Then there's Obama supporter Illinois Rep. Rahm Emanuel, who served on Freddie Mac's board after leaving the Clinton White House. There's a lot of taint around Obama from Fannie and Freddie.

    In a move that could help increase home ownership rates among minorities and low-income consumers, the Fannie Mae Corporation is easing the credit requirements on loans that it will purchase from banks and other lenders.

    Fannie Mae, the nation's biggest underwriter of home mortgages, has been under increasing pressure from the Clinton Administration to expand mortgage loans among low and moderate income people and felt pressure from stock holders to maintain its phenomenal growth in pro

    In moving, even tentatively, into this new area of lending, Fannie Mae is taking on significantly more risk, which may not pose any difficulties during flush economic times. But the government-subsidized corporation may run into trouble in an economic downturn, prompting a government rescue similar to that of the savings and loan industry in the 1980's.

    ''From the perspective of many people, including me, this is another thrift industry growing up around us,'' said Peter Wallison a resident fellow at the American Enterprise Institute. ''If they fail, the government will have to step up and bail them out the way it stepped up and bailed out the thrift industry.''

    from New York Times Sept. 30th. 1999 as quoted in

    8O 8O 8O
  4. Fingerpointing started already?

    Let's be fair to Clinton and remember 1977 community reinvestment act (CRA).
  5. i still havn't decided whether the crises was precipitated by democratic interest, to embarass the republicans, with the presumption of childish stupidity amongst the american electorate and a compliant media, or

    it's been precipitated by republican interest to expose corruption, cronyism, and lack of fiscal probity amongst democrats, with an assumption that the american electorate is not stupid. :wink:

    not that it makes my life any easier...
  6. I didn't know about the Obama link, but I did know about the US Law which required lenders to treat Welfare benefits and dole cheques as of equal value to waged applicants.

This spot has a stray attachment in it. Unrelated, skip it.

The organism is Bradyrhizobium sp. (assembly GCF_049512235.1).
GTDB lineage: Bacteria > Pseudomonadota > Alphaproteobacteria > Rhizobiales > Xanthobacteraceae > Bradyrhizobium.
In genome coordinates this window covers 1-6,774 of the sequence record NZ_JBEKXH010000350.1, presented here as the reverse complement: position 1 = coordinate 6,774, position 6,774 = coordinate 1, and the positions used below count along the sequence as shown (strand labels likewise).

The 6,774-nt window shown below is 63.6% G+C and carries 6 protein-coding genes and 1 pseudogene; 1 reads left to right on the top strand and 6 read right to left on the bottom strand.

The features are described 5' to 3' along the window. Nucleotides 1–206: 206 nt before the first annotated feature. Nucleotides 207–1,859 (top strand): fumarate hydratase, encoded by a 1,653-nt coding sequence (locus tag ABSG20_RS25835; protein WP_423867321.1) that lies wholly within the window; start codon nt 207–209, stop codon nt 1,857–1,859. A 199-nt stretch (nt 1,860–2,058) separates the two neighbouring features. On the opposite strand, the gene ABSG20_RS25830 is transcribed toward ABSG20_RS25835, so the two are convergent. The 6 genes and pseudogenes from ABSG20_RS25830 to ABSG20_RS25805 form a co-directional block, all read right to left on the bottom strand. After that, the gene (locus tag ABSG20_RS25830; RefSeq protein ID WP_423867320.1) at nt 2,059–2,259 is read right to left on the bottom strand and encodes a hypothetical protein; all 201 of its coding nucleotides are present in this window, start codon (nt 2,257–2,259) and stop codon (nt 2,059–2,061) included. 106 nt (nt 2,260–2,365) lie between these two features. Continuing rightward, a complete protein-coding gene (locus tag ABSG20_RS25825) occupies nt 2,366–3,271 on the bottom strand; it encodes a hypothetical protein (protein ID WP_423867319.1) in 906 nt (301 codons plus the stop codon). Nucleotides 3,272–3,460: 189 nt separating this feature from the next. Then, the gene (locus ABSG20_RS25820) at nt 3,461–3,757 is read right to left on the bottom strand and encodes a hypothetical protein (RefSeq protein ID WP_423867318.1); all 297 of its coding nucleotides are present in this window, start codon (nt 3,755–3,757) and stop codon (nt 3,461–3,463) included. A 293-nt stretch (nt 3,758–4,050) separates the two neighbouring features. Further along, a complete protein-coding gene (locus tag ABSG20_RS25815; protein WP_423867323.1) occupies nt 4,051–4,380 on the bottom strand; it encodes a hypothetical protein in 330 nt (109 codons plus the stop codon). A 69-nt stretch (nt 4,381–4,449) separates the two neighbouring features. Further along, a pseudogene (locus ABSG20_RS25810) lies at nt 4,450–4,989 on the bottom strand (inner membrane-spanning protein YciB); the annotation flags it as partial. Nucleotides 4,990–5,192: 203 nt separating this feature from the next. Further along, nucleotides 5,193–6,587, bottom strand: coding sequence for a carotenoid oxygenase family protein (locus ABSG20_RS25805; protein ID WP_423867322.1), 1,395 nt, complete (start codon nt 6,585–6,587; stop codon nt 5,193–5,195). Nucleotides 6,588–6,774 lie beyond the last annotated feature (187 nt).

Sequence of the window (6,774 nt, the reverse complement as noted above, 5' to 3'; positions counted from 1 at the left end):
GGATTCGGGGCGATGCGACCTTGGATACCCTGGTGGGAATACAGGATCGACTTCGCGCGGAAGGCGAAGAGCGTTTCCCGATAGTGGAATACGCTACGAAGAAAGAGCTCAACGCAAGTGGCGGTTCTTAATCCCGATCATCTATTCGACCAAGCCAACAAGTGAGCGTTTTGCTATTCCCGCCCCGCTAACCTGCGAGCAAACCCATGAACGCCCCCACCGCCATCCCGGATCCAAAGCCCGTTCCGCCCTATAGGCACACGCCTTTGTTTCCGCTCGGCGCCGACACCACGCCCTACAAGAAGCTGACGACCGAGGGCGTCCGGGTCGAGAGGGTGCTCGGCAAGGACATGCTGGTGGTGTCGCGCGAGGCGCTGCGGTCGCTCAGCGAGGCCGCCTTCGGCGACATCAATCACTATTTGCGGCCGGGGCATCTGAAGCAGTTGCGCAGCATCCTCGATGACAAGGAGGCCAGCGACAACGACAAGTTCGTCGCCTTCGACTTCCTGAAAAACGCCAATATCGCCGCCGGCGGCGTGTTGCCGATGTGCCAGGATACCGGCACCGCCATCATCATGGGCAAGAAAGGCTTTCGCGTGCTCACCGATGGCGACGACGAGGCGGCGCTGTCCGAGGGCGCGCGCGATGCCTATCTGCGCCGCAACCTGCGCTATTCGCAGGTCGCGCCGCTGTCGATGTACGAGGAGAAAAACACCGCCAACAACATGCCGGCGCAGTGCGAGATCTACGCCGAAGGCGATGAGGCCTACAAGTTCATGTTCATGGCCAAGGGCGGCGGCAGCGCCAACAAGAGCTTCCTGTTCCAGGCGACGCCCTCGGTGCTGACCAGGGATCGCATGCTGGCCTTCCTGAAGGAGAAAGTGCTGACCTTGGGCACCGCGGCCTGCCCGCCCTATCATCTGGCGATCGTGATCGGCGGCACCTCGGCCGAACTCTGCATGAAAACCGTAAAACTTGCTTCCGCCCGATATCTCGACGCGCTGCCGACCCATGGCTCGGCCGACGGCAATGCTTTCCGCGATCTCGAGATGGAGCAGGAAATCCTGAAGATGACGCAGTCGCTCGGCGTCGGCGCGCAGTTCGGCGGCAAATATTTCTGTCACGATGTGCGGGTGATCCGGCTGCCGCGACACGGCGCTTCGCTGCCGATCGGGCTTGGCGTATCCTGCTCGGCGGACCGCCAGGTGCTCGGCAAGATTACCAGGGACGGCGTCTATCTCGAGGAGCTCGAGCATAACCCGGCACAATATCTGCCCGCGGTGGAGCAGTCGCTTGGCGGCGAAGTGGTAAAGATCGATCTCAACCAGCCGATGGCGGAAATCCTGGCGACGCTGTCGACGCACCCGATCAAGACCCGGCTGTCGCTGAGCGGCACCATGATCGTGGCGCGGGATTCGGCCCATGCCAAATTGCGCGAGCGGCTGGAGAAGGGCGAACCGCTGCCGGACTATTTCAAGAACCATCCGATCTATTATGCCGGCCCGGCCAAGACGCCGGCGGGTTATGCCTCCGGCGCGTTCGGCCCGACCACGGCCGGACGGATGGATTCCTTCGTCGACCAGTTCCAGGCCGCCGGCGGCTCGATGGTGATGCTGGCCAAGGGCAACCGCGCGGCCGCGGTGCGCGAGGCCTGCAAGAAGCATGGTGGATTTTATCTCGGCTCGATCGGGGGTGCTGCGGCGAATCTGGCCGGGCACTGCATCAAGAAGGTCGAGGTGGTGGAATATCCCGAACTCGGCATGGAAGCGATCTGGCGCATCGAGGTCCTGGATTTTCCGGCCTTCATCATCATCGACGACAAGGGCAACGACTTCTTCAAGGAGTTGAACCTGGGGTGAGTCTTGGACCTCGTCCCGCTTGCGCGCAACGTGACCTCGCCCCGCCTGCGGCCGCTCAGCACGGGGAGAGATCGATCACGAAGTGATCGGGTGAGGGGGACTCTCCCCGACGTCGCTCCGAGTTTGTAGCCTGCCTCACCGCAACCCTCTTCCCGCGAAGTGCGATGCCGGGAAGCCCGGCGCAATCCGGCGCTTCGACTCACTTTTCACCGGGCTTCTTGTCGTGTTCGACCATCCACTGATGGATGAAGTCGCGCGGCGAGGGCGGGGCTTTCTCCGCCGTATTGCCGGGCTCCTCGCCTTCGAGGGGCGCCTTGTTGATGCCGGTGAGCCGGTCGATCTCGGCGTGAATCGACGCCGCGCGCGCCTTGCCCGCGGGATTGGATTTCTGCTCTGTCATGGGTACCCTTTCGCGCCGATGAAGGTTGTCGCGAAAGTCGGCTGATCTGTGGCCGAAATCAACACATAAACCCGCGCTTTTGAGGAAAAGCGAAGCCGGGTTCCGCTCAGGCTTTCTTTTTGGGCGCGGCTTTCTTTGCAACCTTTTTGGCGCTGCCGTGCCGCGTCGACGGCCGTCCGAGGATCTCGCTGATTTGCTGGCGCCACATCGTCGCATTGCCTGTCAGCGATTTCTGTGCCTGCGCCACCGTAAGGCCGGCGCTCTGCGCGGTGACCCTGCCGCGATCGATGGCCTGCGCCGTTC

In a litigious culture like the US this may prove interesting in years to come.
  7. Interfering Government social engineering (Community Reinvestment Act) meets corporate greed and irresponsibility (securitised mortgage products) with disasterous consequences.
  8. Hum
    Well Bill may have started the rot,
    But Georgei Boy has been running the shop since 2001.
    I seem to remember Bill left the US of A with the Government finances Booming and well in credit.
    I will suggest that it goes against basic GOP beliefs that a administration should be in the black and not naturally be in the red.
    George started Two Wars.
    Wars are by their nature Very Expensive, and in a Normal world Taxes rise to pay for your new war.
    No new taxes and then Greenspan kept interest rates unnaturally low. People where Fooled into thinking they had More available Capital, due to low repayments, then they really had.
    This is understandable until something else goes wrong.
    Governments have a Duty to run the nations Finance responsibly.
    George used cheap intrest and loans to buy himself a second election.
    And Tone Dear Tone did the same in UK to buy Two elections.
  9. That would be those grand GSE's Fannie and Freddie. Given cover for what they were doing by Dodd and Franks.
  10. For a Country Gent, in his Dacha, that was a obscure Act to mention there Domo' Old Chap! 8)
  11. Oooops you missed Jim Johnson who was picked to vet Obama's running mate and was CEO of Fannie and succeeded by Raines.
  12. Especially since the CRA of 1995 was far more damaging ;-)
  13. The Act might be obscure, but sinister in its consequences: CRA of 1995, mentioned by ctauch, was not a separate Act but a string of amendments to the existing Act of 1977.
  14. The CRA issues is a non-starter hyped by right-wing politicians & radio hacks pandering to dimwitted mouth-breathers.

    The facts are that CRA regulated loans defaulted at lower rates than non-CRA regulated sub-prime loans. Non-CRA regulated loans like Ninjas defaulted at far higher rates and account for a majority of the risky sub-prime loans.

    Sub-prime loans that were non-CRA regulated account for the vast majority of defaults.

    This Fed Reserve study stated clearly: On a per program basis, [bank] respondents report that a majority of the CRA special lending programs have low delinquency and charge-off rates.

    You can blame the CRA for opening the door to banks loaning to low-income buyers, you can blame ACORN for idiocy, but non-CRA regulated sub-prime loans took the ball and ran with it.

    The problem wasn't CRA regulated loans but those non-CRA sub-prime loans that parodied CRA's loan availability by making loans available to not only low-income but also non-credit worthy borrowers which CRA regulated banks steered clear of.

    But let's not have facts get in the way, too much complexity makes the simpleton brain hurt.